Things To Do In Coromandel Peninsula, New Zealand - www.travelswithsun.com

With so many things to do in the Coromandel Peninsula:

The Coromandel coast, The Coromandel or rather Coromandel Peninsula should be on your bucket list if you get the chance to visit the North Island of New Zealand,

Because where else can you dig out your own hot pool at a beach (Hot Water Beach) or see the screensaver-worthy Cathedral Cove?

Topics:

How To Get To The Coromandel Peninsula

The Coromandel Peninsula (the box in red) is above the Bay of Plenty (Southeast of Whakatane – not shown) and not too far from Auckland.

Auckland To Coromandel

According to Google, it’s a 2-hour, 20-minute direct drive to Hahei beach where Cathedral Cove and the Hot Water Beach are.

Tip: We filled up on gas in the town of Paeroa as it was way cheaper than in Auckland. If that name sounds familiar to you, it is. Paeroa is famous for being the birthplace of a particular New Zealand drink called L&P or Lemon and Paeroa. There are a number of antique shoes in that town!

Coromandel peninsula location on a map - routes and more on www.travelswithsun.com
Coromandel peninsula location on a map

Rotorua To Coromandel

If you’re coming up from Rotorua:

Then, it’s a 3-hour drive to Hahei beach.

Waitomo To Coromandel

From Waitomo (Hobbiton):

It will also take you 3 hours to drive to Hahei.

When should you go?

Weather In Coromandel / When To Visit Coromandel

Peak months

During summer (Dec to Feb), the temperature ranges between ~24-30 degrees Celsius.

However, it is still possible to visit Coromandel during the less popular summer months:

Off-Peak Season

If you can stand a bit of chill and want to escape the summer crowds:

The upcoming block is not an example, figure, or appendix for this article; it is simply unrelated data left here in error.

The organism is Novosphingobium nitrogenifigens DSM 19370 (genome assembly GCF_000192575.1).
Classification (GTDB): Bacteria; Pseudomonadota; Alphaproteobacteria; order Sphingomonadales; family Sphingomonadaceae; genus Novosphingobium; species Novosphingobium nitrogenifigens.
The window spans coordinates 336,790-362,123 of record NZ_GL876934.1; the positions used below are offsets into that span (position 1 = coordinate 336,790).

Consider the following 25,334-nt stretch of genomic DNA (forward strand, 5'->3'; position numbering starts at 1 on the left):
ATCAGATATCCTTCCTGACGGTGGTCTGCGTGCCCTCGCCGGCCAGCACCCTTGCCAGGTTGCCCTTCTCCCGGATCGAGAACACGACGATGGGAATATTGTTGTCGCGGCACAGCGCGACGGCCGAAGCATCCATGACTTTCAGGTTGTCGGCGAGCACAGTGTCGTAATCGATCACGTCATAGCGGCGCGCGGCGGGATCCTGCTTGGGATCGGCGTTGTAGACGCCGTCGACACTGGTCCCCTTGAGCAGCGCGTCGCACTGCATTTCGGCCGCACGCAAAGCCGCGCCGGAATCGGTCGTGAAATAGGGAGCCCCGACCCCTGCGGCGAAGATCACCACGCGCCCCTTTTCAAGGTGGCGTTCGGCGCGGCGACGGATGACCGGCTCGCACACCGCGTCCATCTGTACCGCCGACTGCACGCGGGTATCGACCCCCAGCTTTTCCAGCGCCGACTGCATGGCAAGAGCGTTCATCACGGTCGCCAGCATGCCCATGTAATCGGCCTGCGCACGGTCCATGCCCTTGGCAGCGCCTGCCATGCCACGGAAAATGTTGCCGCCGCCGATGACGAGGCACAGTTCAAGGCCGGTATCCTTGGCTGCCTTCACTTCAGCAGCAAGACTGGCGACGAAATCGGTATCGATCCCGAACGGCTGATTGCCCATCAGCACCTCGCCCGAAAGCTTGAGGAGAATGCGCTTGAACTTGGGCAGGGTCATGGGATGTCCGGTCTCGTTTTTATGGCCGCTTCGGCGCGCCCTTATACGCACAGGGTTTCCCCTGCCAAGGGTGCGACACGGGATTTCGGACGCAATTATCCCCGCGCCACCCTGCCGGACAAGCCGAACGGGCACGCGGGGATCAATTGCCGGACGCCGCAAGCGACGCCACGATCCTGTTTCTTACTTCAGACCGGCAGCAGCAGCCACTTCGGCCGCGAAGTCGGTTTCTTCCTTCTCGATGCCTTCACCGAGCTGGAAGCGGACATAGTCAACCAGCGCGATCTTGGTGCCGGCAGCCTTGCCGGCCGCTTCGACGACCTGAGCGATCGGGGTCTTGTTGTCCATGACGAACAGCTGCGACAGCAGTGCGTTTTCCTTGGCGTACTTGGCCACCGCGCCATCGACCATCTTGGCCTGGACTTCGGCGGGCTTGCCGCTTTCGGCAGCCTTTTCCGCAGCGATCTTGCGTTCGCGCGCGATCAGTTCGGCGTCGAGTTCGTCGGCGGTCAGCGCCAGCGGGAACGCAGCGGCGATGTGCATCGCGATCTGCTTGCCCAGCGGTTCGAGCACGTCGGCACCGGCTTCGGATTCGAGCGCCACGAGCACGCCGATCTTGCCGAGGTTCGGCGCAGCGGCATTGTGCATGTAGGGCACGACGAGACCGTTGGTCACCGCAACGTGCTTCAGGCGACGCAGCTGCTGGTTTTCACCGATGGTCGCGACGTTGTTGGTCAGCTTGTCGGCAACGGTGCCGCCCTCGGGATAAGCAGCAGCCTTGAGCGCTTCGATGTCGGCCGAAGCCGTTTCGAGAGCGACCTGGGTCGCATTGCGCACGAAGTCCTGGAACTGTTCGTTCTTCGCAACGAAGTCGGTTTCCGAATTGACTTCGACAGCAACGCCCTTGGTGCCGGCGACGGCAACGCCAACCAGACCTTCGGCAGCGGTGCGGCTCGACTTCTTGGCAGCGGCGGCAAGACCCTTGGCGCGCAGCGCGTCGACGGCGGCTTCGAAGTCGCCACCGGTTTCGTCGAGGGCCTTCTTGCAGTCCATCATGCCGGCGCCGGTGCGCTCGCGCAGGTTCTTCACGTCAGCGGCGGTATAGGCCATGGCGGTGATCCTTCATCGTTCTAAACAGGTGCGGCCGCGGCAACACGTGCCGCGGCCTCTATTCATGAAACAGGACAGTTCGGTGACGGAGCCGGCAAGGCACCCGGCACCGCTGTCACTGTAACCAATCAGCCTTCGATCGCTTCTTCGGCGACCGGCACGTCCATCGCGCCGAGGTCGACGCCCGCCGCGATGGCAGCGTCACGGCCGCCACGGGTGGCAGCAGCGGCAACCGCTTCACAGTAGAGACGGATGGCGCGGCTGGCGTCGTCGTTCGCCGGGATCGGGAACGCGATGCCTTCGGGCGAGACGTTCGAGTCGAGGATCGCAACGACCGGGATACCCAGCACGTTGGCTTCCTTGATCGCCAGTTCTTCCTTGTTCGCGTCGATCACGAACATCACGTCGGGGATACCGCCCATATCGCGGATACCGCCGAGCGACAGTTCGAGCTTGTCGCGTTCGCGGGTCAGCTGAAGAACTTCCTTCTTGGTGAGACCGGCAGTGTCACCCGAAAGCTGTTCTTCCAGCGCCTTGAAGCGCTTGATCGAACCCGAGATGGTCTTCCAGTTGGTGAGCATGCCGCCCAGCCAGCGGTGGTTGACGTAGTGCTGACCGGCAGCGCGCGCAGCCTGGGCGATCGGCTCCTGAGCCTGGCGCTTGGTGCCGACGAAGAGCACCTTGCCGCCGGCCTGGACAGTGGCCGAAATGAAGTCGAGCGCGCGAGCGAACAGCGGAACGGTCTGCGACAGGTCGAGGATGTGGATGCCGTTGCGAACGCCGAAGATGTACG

Then, consider going in the other seasons or you’ll find it difficult to secure a spot for your hot pool. Or a parking spot for that matter.

What about going in winter?

We went in winter from Auckland when it was around 12-14 degrees Celsius.

During winter, you may want to monitor the weather for a couple of weeks. To look for a break in the clouds (literally).

Sunny days don’t happen often during June.

And when a sunny weekend appears on the forecast, just grab the opportunity and go!

Coromandel Weather forecast in mid-June (winter)
Coromandel Weather forecast in mid-June (winter)

By the way:

MetService and Accuweather are both reliable weather forecast services great for checking the weather on a daily basis.

The whole Coromandel area is quite large. So the weather depends which area you visit. Either Thames‘ side or Whitianga’s side.

Also, since you’re checking the weather:

Important Information For Visiting Coromandel Peninsula

Assuming you will be checking out Cathedral Cove and the infamous Hot Water Beach:

You have to check when low tide is.

If low tide is at 5 pm, then you can go within any 2 hours before or after 5 pm. Like 4 pm or 6 pm, to be safe.

Need a rain and windproof jacket to serve your time in New Zealand, regardless of the weather?

We recommend the Uniqlo Blocktech Parka – see our full review here.

23 Things To Do In Coromandel Peninsula

Firstly, we are going to introduce all of these places anti-clockwise starting from Karangahake.

1. Check Out Old Tunnels And The Bridges At Karangahake Gorge

Did you know that the Coromandel region of New Zealand has a rich gold mining history?